Plot & characters: In our XXI century, Anna Waterman is an absent-minded and depressed woman in her late fifties who ignores how she can get over with her disastrous marriage with Michael Kearney (a dead character from Light, his mad studies conducted to the discovery of FTL travel). Meanwhile, in a far future, in a very distant place, the assistant knows nothing about herself: she ignores who tailored her granting her incredible skills -such a 27 to 40 GHz radar- and also a total sense of anomie such so that she does not have a name (the author spares some pages explaining all the names the assistant considers). And in the same future, Fat Antoyne, Liv Hula and Irene The Mona, the crew of the K-Ship Nova Swing, have the mystifying mission to collect the spooky alien objects known as mortsafes.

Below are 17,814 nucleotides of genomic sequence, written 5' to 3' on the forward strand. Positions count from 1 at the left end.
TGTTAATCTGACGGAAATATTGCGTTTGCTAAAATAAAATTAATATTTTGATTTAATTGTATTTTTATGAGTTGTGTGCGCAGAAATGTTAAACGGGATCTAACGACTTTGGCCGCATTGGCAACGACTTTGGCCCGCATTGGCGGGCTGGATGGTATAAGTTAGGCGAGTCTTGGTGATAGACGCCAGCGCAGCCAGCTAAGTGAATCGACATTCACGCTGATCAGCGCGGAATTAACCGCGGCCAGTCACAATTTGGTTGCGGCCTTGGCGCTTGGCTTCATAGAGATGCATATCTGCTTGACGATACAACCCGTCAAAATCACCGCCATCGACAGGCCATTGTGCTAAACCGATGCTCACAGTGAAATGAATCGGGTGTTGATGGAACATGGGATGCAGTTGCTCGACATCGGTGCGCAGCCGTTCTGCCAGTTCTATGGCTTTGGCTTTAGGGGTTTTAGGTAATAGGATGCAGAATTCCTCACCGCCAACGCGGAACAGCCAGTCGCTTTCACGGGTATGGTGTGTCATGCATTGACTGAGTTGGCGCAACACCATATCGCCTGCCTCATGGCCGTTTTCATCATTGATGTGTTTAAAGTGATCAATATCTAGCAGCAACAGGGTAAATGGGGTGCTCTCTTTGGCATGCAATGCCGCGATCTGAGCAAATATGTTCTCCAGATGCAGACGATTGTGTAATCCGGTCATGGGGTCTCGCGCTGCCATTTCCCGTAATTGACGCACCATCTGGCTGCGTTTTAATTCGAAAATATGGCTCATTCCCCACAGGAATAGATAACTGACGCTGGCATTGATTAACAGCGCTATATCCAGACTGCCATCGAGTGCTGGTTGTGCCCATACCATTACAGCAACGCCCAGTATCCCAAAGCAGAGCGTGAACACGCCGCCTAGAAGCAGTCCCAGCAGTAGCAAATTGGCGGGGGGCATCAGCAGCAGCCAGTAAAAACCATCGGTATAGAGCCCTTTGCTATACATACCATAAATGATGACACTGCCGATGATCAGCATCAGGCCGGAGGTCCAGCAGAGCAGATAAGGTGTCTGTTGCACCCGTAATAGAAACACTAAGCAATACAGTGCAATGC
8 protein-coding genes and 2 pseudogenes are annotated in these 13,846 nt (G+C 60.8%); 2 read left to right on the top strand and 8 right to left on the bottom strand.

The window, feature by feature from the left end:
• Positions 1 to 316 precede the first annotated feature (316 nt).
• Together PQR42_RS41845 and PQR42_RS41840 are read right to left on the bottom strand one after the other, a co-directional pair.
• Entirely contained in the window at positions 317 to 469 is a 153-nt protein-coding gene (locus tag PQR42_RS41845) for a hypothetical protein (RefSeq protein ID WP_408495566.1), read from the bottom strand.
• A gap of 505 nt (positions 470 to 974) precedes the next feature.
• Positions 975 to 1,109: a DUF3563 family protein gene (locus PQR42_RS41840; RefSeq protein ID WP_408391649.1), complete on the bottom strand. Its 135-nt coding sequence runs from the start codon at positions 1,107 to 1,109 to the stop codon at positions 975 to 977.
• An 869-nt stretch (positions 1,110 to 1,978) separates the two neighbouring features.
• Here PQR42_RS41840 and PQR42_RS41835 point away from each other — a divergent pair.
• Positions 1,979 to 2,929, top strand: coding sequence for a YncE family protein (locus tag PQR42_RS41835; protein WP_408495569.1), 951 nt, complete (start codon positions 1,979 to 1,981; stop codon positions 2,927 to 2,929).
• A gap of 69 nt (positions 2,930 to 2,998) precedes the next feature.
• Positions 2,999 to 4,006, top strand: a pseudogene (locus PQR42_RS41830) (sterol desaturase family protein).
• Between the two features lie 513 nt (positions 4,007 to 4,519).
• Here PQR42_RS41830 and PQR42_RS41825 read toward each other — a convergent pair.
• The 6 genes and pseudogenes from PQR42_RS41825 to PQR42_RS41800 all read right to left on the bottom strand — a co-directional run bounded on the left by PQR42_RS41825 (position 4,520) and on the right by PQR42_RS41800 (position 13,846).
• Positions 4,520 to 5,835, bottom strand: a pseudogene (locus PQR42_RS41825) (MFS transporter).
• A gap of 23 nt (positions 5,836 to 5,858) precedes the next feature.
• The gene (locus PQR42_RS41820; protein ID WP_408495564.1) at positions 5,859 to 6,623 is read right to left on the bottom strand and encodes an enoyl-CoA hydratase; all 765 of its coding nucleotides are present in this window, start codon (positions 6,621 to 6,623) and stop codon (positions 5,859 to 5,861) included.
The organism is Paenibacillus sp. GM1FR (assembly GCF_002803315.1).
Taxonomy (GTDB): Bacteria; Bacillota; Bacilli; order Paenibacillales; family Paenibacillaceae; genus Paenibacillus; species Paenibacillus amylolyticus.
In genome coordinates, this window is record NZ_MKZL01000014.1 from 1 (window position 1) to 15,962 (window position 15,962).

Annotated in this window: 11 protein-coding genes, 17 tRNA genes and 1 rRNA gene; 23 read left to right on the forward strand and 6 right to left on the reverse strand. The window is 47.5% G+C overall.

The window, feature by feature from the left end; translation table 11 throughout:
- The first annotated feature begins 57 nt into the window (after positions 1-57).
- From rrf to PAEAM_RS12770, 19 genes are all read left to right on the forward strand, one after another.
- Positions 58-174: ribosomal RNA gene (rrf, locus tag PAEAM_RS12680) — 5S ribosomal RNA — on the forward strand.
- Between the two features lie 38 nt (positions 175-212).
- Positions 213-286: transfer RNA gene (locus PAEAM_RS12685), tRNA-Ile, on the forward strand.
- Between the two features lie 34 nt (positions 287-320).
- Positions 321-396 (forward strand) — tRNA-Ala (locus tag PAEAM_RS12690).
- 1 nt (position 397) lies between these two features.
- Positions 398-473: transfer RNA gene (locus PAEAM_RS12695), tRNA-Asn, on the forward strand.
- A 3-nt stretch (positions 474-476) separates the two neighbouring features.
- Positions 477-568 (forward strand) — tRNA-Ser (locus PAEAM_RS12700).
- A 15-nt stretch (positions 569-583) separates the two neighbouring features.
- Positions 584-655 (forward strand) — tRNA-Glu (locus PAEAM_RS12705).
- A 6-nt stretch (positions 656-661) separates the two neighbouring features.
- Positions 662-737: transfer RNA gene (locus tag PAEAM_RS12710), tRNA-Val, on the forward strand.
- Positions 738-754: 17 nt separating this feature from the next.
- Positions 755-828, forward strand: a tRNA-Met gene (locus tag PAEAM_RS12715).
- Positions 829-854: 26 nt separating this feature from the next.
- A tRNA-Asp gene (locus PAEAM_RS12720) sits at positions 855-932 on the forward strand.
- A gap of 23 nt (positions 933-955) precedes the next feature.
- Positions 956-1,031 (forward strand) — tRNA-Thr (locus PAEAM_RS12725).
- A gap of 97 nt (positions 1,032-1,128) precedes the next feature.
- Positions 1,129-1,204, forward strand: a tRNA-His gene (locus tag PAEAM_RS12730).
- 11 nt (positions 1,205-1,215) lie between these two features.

M. John Harrison uses the language, plays with it and forces its meanings in a way that suggests astonishing alien wonders. And also the dialogues are exquisite. I think that the author, before immersing us in this weird universe, knows very well how to describe human nature. He is like the artist who is able to paint a perfect portrait or landscape, but he wants to paint abstract works: he is a genius and he can do anything he desires. The feeling is about a lot of details that only a second or a third lecture will discover. I realize how Mr. Harrison has to be a person so terribly intelligent (and how much I envy him!).

However, I do not want to transmit the feeling that Empty Space: A Haunting is a masterwork. In my opinion it is not a perfect novel, and in the third novel I begin to see some tricks by the author.

So, it is worth the effort? Yes, if you like literature. Yes, if you like to find astonishing sense of wonder moments, but as a science fiction reader I do not know yet if this is a cosmic joke or simply if M. John Harrison is laughing of us.

To a better understanding of the entire trilogy, I must re-read